The campground lies in a big open valley that is framed by hills on three sides and opens up to the prairie to the south. And although there were many campers here in RVs and tents, I was okay with the place because it was not much more than a small toilet building and a turning loop in the road. And, to my big surprise, four buffalo stood very close on a slope of the big western hill. This was the first time ever I saw buffalo in their natural habitat. And it was a contradictory presentation of that weighted term ‘wilderness’—I had never imagined the great American bison being as tame as to idle less than two hundred feet away from humans in the open range. I don’t think it’s bad; it’s just another instance where you feel tricked by countless cultural representations that have now been falsified by firsthand experience. Anyway, these four huge black bison were impressive creatures. And they wouldn’t be the last I’d encounter today.

After putting up my tent at what I interpreted as the campground’s periphery (there were no fences or anything, so I just went a little bit farther out than anyone else), I packed lightly and set out for a last little eastward hike through small patches of trees, then crossing the Sage Creek’s South Fork at a shallow spot—the water coppery in color, murky, and milky from the eroded sediments dissolved in it—and then traversing another stretch of prairie where I found hoof prints
bigger than the palm of my hand, pressed deep into the soil by an animal that might weigh up to a ton. I saw dark brown balls of fur shed by another or the very same bison, and I spotted a hole in the ground that probably marked the entrance of a prairie dog tunnel. Further on, I ascended one of the dozens of small hills, its top bare sandstone, torn open mosaic-like by the rain water it had once soaked in that was then drenched out of it again by the sun, making this hill appear like a mound formed of millions of potsherds. I’d planned to sit down and have dinner here, but I spotted another hill which I just had to climb, the highest in the vicinity, and with barely any vegetation on its slopes, looking like a huge pile of sand.

I scrambled up the side and sat down, facing eastward towards a landscape of great beauty. The pictures I took fail badly at recreating the impression that being in the place itself prompted in me. These photographs only hint at the actual extent of the land that stretches for miles in gentle waves of green, spotted with dark patches of shrubs, the bare ground showing through every now and then, until they are broken in the distance by the great sandstone cliff that is the ‘wall’ of the Badlands. 
The photos do not capture the soundscape that is, of course, just as important to the emotional response as the optical stimuli of a place. Imagine the crickets in the grass and the birds in the bushes, especially this one bird close by whose warbling made me look repeatedly for a creek below my feet because it sounded exactly like water dabbling over pebbles or a little fish jumping. (Yes, I was tricked by a bird!) Add to this the occasional bleating of a distant bighorn sheep and the mournful howling of at least three packs of coyotes scattered not too far away somewhere to the north. The only animals visible were the ones that didn’t care about making themselves heard; two small groups of buffalo stood complacently and peacefully in the distant northeastern grasslands. The air odorless and calm all the time.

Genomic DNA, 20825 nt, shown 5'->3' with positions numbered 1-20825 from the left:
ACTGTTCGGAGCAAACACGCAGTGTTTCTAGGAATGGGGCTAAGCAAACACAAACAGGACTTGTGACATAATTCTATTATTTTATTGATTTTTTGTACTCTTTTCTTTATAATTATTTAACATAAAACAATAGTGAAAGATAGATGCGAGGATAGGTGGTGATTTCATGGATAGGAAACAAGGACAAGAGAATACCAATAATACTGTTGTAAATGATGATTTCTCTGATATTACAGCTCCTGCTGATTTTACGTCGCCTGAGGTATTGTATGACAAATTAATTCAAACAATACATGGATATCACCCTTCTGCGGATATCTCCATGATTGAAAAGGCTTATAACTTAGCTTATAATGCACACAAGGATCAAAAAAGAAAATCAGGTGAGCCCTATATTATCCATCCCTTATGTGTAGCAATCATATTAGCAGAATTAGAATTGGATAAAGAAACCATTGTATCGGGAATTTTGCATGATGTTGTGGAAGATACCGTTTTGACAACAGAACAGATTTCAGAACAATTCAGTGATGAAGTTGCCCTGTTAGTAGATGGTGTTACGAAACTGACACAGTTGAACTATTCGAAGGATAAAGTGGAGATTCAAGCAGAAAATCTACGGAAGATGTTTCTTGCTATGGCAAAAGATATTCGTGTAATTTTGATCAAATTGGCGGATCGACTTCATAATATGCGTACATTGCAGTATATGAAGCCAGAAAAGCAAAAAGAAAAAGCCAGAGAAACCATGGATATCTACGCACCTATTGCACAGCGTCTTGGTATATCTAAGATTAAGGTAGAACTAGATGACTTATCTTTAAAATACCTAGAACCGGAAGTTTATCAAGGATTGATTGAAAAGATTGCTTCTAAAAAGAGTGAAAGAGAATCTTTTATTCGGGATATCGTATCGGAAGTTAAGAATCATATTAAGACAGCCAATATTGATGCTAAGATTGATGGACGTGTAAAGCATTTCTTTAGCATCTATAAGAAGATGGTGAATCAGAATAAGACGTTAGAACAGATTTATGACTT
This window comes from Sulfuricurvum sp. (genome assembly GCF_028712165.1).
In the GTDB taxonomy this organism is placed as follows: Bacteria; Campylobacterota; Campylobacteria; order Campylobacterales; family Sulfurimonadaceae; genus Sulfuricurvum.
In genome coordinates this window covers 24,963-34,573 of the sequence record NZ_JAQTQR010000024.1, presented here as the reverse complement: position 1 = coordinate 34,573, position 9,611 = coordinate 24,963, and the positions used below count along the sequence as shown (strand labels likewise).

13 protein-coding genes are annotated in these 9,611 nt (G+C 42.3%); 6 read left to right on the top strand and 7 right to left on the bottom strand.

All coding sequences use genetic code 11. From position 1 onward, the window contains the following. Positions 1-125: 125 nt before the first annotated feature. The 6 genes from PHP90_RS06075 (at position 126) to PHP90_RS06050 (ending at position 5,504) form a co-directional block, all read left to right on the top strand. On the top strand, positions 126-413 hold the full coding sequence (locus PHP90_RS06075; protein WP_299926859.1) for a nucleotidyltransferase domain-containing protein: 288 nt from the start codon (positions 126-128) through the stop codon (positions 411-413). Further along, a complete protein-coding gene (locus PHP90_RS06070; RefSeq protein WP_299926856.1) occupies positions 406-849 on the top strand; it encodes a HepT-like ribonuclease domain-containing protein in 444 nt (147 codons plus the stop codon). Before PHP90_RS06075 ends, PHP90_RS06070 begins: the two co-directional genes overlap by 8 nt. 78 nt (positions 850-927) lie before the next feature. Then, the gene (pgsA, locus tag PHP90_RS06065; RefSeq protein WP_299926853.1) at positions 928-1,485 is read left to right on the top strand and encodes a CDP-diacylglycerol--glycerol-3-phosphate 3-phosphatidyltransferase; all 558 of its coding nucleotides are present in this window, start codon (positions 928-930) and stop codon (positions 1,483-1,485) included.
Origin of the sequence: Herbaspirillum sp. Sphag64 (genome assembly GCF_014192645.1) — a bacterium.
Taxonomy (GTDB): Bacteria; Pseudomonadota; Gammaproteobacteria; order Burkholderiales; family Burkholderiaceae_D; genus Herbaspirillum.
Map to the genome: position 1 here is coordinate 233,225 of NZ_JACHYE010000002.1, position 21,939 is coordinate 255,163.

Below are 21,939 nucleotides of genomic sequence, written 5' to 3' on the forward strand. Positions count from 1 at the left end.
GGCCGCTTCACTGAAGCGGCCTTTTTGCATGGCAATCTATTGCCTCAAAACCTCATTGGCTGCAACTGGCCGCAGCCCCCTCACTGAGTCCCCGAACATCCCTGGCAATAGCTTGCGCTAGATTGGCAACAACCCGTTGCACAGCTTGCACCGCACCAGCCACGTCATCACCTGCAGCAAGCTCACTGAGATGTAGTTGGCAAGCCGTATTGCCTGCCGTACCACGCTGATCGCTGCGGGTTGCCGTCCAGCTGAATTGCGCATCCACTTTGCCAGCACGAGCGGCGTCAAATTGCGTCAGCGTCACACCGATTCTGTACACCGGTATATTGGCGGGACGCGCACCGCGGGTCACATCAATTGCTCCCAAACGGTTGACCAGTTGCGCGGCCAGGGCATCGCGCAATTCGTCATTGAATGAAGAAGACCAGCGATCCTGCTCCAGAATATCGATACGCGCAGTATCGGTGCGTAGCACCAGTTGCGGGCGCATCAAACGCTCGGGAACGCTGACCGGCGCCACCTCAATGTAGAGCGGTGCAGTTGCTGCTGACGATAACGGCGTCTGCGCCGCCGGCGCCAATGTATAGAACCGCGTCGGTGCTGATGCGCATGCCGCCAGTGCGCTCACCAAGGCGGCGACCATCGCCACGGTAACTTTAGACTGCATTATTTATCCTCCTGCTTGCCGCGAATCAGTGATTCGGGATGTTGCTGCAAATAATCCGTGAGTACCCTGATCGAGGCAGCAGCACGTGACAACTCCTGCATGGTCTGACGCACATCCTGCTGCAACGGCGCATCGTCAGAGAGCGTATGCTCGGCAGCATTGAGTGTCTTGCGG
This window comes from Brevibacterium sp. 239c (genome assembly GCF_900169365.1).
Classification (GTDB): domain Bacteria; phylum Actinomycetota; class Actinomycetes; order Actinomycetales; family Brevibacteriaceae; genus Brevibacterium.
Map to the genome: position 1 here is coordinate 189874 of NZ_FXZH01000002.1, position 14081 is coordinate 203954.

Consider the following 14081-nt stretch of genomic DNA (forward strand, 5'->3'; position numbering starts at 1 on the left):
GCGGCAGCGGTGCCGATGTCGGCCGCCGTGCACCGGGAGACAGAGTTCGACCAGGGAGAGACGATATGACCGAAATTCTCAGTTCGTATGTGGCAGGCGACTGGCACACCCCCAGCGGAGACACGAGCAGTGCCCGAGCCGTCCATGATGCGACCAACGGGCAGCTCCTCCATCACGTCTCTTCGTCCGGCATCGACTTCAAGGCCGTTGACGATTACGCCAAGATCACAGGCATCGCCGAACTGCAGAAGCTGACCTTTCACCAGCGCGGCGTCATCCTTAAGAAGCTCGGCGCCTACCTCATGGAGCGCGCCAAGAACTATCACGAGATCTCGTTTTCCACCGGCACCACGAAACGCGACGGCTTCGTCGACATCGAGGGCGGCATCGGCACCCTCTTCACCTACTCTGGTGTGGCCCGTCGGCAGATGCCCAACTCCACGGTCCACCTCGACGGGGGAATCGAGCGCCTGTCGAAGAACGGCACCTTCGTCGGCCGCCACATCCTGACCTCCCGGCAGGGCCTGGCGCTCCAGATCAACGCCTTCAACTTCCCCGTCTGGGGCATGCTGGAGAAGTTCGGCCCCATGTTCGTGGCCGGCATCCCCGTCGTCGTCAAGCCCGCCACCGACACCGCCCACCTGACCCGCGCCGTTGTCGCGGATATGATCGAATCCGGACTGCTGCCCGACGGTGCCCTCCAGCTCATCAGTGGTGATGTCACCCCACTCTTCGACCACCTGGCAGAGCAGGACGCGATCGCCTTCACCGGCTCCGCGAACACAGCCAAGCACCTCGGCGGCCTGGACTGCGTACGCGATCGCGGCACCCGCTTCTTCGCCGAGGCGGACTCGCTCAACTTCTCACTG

Having finished the last of my tasty bread for dinner, I decided to go back to camp and read. It was half past seven, twilight was about to break, and the scenery couldn’t get any more beautiful, anyway. Or so I thought. Taking a small detour on my way back in order to avoid a buffalo, I walked along the hill’s ridge this time, and found not only a huge gnawed-off bone, but also a scared porcupine hiding under a conifer’s fallen branches.
I quickly left it in peace and then spotted a lonely camper sitting on a hillside, the tent some feet away, partly hidden in the shrubbery. She was just sitting there overlooking the country, and I considered walking over to say hi, but then decided against it. She probably had a reason for not staying on the campground. So I trudged on through the grass to my tent and, as soon as I was there, knew that I couldn’t turn in yet. There was another high hill to the campground’s northwestern side, and the day was still brighter than I had estimated.
I walked up the slope on grass and debris, carefully avoiding the cacti that grew in spots, and found myself on another hilltop overlooking the surrounding country, the same great sea of rolling green hills that I had marveled at earlier. However, I was not at all expecting the beautiful sunrise I would witness here for the next one and a half hours. It’s of little to no avail to try and describe the sunset in words; all the shades of yellow, rose, orange, and purple that tinged the sky and clouds, the fiery glow of the great sandstone wall on the eastern horizon.

Here, the photos might do a better job than an amateur blogger’s vocabulary. In addition, you should absolutely listen to three of the songs I played then—if you’re not already listening to them as you should. The Fleet Foxes' "The Plains/Bitter Dancer” is fitting for obvious reasons. I think that folk and folky music is generally the best choice for augmenting an experience in nature. One of my all-time favorites on Helplessness Blues (like almost every song on this exceptional album), this particular song has gained a new relevance for me that evening.